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Police to target court dodgers

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More police have been brought into Wairarapa to hunt down almost 70 alleged offenders who have failed to turn up to Masterton District Court.

About 40,000 warrants to arrest are issued nationally every year, with police saying the majority of these are in relation to people not showing up for court appearances.

Detective Senior Sergeant Warwick McKee said the issue in the region was placing “significant demand” on police, as well as on the Ministry of Justice and Corrections Department.

“It also further frustrates victims and our community.”

He said police were making a concerted effort to ensure those wanted for arrest on warrants were held to account, so additional staff had been deployed into Wairarapa to tackle the problem.

Mr McKee said there were a wide range of reasons why warrants may be outstanding.

The figures did not mean large numbers of dangerous criminals were at large in our communities, he said.

“Many of these warrants will relate to lower level offences or failures to appear in court.

“Some will involve those who have moved overseas or are using a false identity.

“Others will include those who have moved and not come to further attention of police.”

Wairarapa lawyer James Elliott said there were many reasons for defendants failing to appear in court.

“A lot of them are itinerant, they move from house to house, so they may not receive mail, their mobile phone numbers change quite often, or they may not have or be able to afford a mobile phone.

“A lot of them live sometimes unstructured lifestyles and simply forget, or they may have a lot on, either with balancing families, work, and other issues that may be behind the context of why they’re actually appearing in court in the first place.”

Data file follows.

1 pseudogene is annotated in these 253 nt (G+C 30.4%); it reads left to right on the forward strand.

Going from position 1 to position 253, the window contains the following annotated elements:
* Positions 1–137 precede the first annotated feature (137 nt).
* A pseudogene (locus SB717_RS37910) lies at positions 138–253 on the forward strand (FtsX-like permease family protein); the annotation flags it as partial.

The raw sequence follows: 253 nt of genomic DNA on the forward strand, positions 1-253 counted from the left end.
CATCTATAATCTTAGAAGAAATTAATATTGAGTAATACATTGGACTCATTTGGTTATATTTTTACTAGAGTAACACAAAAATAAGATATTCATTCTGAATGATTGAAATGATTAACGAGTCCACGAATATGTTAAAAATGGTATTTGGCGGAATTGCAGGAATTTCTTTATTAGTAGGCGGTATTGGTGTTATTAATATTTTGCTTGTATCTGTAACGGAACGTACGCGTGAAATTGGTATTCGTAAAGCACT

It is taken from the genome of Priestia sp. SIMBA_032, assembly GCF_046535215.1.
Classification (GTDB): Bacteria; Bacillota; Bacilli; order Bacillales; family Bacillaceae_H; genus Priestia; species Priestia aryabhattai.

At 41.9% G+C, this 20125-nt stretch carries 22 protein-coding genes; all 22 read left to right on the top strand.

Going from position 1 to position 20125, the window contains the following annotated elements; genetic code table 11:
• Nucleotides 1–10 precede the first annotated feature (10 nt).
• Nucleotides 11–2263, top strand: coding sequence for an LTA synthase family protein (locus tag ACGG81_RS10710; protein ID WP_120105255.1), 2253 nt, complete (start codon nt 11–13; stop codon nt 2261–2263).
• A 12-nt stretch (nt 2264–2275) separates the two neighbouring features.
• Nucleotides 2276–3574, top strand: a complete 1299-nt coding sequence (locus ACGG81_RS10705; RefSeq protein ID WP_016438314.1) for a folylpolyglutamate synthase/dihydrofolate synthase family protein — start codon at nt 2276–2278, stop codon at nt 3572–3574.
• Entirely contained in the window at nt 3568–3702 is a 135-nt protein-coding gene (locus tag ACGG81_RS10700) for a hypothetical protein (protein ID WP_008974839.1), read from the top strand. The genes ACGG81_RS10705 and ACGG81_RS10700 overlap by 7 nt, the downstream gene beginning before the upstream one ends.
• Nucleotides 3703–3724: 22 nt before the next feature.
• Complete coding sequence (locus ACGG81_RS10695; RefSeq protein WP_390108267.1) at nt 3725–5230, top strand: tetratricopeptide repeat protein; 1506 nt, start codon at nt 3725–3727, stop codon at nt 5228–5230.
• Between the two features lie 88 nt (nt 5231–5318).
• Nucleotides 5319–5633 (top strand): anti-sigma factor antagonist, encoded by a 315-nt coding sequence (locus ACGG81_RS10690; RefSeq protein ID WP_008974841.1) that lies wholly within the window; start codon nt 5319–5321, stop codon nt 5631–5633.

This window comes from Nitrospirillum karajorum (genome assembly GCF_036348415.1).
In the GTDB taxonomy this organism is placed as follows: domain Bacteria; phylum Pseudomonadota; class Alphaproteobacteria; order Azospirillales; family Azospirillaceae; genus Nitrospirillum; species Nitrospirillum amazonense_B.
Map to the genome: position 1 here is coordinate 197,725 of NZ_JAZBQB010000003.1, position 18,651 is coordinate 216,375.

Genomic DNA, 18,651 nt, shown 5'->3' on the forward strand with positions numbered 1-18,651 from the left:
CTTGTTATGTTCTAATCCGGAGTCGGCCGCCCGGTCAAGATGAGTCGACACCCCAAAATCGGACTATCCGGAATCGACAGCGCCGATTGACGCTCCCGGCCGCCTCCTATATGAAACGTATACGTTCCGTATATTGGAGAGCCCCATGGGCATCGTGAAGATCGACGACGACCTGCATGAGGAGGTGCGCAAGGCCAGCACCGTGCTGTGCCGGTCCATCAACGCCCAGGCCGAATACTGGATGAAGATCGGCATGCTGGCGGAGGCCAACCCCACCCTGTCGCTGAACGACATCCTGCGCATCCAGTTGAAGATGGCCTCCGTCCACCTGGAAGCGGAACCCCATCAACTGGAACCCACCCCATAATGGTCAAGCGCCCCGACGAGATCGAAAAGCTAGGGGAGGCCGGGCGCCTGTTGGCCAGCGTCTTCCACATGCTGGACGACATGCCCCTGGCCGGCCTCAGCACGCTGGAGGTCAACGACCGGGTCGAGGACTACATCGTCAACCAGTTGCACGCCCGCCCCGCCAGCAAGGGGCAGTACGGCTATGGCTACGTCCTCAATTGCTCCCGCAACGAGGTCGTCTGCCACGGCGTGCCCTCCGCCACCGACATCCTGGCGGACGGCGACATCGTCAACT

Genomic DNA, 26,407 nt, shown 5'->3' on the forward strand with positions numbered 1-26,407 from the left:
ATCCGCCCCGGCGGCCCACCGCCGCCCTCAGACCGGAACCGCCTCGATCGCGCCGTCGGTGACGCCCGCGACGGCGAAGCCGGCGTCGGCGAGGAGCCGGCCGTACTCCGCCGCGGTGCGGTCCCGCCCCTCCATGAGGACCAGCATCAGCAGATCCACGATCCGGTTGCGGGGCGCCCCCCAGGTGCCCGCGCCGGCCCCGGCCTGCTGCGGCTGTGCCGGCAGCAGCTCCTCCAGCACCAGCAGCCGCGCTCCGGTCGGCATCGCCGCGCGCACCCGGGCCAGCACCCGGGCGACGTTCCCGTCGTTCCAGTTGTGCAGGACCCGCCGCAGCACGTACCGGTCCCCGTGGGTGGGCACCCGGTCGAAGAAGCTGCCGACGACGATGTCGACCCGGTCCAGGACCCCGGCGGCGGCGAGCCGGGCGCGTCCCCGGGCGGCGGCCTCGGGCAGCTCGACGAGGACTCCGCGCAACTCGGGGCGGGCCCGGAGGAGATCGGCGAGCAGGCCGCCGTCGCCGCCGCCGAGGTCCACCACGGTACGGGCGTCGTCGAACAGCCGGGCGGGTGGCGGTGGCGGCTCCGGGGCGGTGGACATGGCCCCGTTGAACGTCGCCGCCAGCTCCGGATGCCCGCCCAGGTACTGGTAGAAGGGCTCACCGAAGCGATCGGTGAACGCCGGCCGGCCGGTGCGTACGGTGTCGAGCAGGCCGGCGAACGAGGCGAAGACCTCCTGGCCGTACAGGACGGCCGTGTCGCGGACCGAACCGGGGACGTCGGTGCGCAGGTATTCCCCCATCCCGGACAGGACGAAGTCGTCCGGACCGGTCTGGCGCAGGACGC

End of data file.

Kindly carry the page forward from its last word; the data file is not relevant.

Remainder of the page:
From time to time police did a “sweep of outstanding warrants”, which Mr Elliott thought was a good use of resources, rather than taking a piecemeal approach.

He had just one client with a warrant for arrest.

“You have one or two that fail to appear from time to time, but I don’t see there being an increasing systemic problem in my own practice.”

According to the Ministry of Justice, as at December 31, 2017, there were 7457 people with active warrants to arrest nationally.

That figure is based on warrants issued since 2004.

Mr McKee said anyone on an active warrant was a concern for police.

“Our priority is always those individuals who pose a risk to our communities.

“Locating these individuals is a focus for staff in each district every day, [and] police use a range of techniques to do this.”

He said anyone with a warrant should go to court and get it resolved “prior to police locating them, arresting them, holding them in custody and putting them before the courts”.

A Ministry of Justice spokesperson said when a summons cannot be served or where a defendant has failed to appear in court, having been directed to do so, usually the court would issue a warrant to arrest to police.

A Corrections spokesperson said its staff worked to support offenders in the community, helping them to comply with the conditions of their sentences and live crime-free.

“[But] where an offender breaches the conditions of their sentence, we hold them to account.”

The spokesperson said staff worked hard to ensure there was no impact on resources due to any unscheduled appearances in court.

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